Last season’s personnel gave Boston the top-ranked penalty kill in the NHL. This year’s edition picked up right where they’d left off, garnering a top-two ranking for the entirety of Boston’s incredible three-month stretch.
But like their power play counterparts, the “pk” unit’s effectiveness has waned drastically since embarking on their trip through Western Canada.
What has long-since been a staple of Bruins hockey has recently devolved into a roller coaster of unwelcome excitement, conceding a goal on six of their last 15 deployments; a success rate of just 60%. Their ineffectual play when the team is at its most vulnerable has dropped the unit from second to 13th in the NHL in a span of just 11 days.
Defensemen Brandon Carlo and Adam McQuaid, both fixtures on the penalty kill, have had a particularly rough-go of things lately. Given their respective limitations offensively, continued struggles while killing penalties could eventually lead to press box duty for both now that newly-acquired Nick Holden is in the mix.
Teams that simultaneously fail to cash-in on their own opportunities while getting scored on at a 40% rate are dead in the water. It’s no wonder the Bruins have played .500 hockey against mediocre competition over the last two weeks.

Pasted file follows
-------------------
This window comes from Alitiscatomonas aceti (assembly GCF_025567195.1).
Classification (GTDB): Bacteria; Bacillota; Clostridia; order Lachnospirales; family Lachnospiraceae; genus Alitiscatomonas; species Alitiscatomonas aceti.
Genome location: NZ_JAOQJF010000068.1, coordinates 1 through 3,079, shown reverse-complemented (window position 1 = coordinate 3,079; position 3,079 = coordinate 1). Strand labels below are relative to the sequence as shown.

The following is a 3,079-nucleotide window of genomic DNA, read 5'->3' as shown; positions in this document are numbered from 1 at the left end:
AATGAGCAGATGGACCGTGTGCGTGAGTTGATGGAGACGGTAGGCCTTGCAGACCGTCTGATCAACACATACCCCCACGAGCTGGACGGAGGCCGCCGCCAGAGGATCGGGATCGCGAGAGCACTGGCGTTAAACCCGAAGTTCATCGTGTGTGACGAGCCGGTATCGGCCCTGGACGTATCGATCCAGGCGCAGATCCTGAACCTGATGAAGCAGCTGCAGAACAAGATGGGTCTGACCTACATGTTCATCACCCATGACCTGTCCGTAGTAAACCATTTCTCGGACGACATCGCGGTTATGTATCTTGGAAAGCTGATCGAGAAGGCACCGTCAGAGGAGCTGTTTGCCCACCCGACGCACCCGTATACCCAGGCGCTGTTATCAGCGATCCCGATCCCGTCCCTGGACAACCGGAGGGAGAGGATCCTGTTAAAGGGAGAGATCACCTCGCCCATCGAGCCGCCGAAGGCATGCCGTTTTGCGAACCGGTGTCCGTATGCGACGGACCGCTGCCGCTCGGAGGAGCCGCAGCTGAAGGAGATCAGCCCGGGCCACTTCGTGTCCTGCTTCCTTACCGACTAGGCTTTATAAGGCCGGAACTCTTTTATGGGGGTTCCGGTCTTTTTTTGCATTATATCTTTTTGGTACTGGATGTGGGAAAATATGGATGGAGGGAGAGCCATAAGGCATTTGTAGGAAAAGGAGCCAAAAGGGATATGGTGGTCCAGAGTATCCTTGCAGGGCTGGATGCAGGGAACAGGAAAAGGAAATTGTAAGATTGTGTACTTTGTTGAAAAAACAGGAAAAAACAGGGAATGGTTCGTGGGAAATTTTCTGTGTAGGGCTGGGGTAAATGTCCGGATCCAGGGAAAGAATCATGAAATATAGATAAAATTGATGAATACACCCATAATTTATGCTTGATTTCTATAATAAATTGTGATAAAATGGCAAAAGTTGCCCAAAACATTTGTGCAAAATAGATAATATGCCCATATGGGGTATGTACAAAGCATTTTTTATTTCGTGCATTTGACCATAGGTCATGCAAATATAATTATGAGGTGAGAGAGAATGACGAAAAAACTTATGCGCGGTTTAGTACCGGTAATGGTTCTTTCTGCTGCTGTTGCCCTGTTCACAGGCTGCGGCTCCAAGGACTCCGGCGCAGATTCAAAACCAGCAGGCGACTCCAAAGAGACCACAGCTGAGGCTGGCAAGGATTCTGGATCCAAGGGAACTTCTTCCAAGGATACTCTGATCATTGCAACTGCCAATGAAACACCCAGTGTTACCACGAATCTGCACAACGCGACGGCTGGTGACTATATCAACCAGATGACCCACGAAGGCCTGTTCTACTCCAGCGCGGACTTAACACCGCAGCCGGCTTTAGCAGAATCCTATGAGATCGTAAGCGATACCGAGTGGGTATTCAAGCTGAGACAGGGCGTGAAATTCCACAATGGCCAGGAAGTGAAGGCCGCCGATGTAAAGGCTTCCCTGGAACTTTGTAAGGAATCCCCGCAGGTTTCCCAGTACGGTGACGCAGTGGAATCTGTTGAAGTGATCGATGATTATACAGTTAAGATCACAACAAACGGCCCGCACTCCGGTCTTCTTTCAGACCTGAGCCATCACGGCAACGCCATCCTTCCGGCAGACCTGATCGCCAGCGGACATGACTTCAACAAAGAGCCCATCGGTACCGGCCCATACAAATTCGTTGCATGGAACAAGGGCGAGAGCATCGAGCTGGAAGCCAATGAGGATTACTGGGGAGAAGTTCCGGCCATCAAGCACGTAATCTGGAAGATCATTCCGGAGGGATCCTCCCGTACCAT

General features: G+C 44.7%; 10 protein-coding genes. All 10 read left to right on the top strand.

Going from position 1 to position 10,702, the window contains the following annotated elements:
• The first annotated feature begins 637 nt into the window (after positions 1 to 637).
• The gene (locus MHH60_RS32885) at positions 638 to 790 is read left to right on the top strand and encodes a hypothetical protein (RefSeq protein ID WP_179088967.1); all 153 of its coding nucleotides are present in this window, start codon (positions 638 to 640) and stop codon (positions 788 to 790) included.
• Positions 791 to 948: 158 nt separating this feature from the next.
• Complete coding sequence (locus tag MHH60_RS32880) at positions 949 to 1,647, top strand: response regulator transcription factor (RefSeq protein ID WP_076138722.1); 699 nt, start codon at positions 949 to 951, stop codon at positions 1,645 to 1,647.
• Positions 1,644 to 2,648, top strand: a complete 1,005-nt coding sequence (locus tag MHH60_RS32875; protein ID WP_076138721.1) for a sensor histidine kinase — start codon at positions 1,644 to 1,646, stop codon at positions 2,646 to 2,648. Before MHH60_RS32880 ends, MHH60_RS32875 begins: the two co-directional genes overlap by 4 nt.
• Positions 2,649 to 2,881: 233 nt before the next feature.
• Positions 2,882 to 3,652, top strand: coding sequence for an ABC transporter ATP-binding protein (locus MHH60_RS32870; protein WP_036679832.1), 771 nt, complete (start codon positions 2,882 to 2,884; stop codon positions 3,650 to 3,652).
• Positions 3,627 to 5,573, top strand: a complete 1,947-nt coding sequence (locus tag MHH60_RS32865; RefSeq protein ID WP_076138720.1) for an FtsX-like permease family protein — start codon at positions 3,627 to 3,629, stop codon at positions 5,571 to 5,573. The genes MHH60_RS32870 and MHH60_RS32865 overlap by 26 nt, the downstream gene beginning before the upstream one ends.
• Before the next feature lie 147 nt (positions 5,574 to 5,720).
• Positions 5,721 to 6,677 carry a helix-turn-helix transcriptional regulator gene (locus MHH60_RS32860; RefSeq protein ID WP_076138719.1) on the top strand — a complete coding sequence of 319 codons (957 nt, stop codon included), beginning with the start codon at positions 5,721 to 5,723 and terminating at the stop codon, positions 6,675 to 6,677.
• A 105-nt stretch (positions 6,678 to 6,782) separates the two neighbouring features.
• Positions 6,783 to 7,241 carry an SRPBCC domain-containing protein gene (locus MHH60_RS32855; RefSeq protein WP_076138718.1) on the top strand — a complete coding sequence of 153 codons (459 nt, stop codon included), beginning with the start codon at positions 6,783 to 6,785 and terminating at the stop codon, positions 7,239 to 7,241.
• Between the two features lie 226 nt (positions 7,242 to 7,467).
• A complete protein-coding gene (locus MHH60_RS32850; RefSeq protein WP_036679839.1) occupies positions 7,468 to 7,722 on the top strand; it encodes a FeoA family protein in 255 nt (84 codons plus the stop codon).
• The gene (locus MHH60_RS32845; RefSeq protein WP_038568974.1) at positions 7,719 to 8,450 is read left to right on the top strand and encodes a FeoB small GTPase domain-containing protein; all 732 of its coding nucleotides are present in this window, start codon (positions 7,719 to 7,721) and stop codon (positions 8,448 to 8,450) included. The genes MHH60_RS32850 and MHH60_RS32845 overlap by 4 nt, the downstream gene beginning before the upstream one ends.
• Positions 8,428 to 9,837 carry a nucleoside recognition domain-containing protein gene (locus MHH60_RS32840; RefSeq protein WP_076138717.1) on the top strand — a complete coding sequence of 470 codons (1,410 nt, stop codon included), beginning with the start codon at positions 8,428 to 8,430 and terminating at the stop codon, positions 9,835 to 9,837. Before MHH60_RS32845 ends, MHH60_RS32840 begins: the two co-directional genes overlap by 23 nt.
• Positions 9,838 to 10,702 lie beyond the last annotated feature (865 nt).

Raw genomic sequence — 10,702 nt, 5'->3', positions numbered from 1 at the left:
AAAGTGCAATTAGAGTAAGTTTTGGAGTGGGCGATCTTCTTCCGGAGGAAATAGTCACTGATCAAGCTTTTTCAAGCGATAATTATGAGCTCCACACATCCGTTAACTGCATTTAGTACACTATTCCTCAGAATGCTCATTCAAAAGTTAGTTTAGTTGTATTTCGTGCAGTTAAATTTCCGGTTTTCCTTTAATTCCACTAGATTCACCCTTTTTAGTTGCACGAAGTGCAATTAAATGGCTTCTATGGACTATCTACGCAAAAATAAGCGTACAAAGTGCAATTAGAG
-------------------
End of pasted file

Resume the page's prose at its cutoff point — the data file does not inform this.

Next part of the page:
Division-rival Tampa Bay has scored the second-most power play goals in the NHL this season. Fellow Atlantic Division foe Toronto has conceded the second-fewest power play goals in the league. Boston’s hopeful trip to the Stanley Cup Final will go through one (if not both) of those locales, meaning the time to right the special teams ship in anticipation of the playoffs is yesterday.
None of this is to say that it’s time to sound the alarms. There are logical explanations for Boston’s recent downturn in play and some are even beyond the team’s control. After all, these guys have set the bar quite high for themselves.
But that high standard and the accompanying expectations forced general manager Don Sweeney’s hand in deviating from the script and wading into the NHL’s rental market; at a steep cost, no less. In order to make good on that investment and a stellar 60-game start, these issues must be treated as such: Issues. Specifically, ones that need addressing before bad habits take root and confidence is lost.
This Bruins team is talented and driven enough to rattle-off three-goal comebacks against the likes of Edmonton or Carolina. But springtime deficits to Tampa Bay, Toronto or Pittsburgh are unlikely to be quite so surmountable.
Despite being New England’s Son (hailing from the Great State of Connecticut), Joe currently resides in Los Angeles, California. One of his earliest memories is of the Bruins losing in the 1990 Stanley Cup Finals, setting up a lifetime of crushing disappointments. He feels genuine sadness for those without a passion to rival his unwavering love for the greatest game on earth.